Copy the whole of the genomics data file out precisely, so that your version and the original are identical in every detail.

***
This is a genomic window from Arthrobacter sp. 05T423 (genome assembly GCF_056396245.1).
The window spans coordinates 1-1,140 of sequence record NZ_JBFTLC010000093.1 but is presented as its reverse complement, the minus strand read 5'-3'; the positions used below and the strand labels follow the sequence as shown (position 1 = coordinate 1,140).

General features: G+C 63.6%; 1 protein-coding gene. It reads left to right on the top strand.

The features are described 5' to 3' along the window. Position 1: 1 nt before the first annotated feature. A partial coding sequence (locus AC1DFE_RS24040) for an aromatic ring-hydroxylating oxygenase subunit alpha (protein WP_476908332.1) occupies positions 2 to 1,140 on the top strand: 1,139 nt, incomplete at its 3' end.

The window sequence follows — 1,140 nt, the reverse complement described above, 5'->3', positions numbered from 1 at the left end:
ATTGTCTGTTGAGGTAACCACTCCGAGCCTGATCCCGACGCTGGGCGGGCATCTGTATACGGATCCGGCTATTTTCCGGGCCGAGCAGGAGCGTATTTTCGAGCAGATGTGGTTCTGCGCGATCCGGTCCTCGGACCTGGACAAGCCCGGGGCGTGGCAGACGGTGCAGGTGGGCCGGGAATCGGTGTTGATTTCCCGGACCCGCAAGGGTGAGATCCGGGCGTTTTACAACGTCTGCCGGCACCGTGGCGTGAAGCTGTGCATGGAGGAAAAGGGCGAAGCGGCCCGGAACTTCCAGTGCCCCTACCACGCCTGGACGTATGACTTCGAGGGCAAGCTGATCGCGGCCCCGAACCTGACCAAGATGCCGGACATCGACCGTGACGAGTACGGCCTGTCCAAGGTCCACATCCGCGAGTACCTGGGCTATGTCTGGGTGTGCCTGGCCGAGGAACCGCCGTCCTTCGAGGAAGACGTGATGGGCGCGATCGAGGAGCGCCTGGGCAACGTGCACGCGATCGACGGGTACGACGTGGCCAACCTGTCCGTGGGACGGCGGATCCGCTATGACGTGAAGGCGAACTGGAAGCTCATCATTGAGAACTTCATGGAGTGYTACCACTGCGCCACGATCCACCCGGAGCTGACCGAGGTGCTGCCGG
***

This is a genomic window from Arthrobacter sp. 05T423 (genome assembly GCF_056396245.1).
The window spans coordinates 1-1,140 of sequence record NZ_JBFTLC010000093.1 but is presented as its reverse complement, the minus strand read 5'-3'; the positions used below and the strand labels follow the sequence as shown (position 1 = coordinate 1,140).

General features: G+C 63.6%; 1 protein-coding gene. It reads left to right on the top strand.

The features are described 5' to 3' along the window. Position 1: 1 nt before the first annotated feature. A partial coding sequence (locus AC1DFE_RS24040) for an aromatic ring-hydroxylating oxygenase subunit alpha (protein WP_476908332.1) occupies positions 2 to 1,140 on the top strand: 1,139 nt, incomplete at its 3' end.

The window sequence follows — 1,140 nt, the reverse complement described above, 5'->3', positions numbered from 1 at the left end:
ATTGTCTGTTGAGGTAACCACTCCGAGCCTGATCCCGACGCTGGGCGGGCATCTGTATACGGATCCGGCTATTTTCCGGGCCGAGCAGGAGCGTATTTTCGAGCAGATGTGGTTCTGCGCGATCCGGTCCTCGGACCTGGACAAGCCCGGGGCGTGGCAGACGGTGCAGGTGGGCCGGGAATCGGTGTTGATTTCCCGGACCCGCAAGGGTGAGATCCGGGCGTTTTACAACGTCTGCCGGCACCGTGGCGTGAAGCTGTGCATGGAGGAAAAGGGCGAAGCGGCCCGGAACTTCCAGTGCCCCTACCACGCCTGGACGTATGACTTCGAGGGCAAGCTGATCGCGGCCCCGAACCTGACCAAGATGCCGGACATCGACCGTGACGAGTACGGCCTGTCCAAGGTCCACATCCGCGAGTACCTGGGCTATGTCTGGGTGTGCCTGGCCGAGGAACCGCCGTCCTTCGAGGAAGACGTGATGGGCGCGATCGAGGAGCGCCTGGGCAACGTGCACGCGATCGACGGGTACGACGTGGCCAACCTGTCCGTGGGACGGCGGATCCGCTATGACGTGAAGGCGAACTGGAAGCTCATCATTGAGAACTTCATGGAGTGYTACCACTGCGCCACGATCCACCCGGAGCTGACCGAGGTGCTGCCGG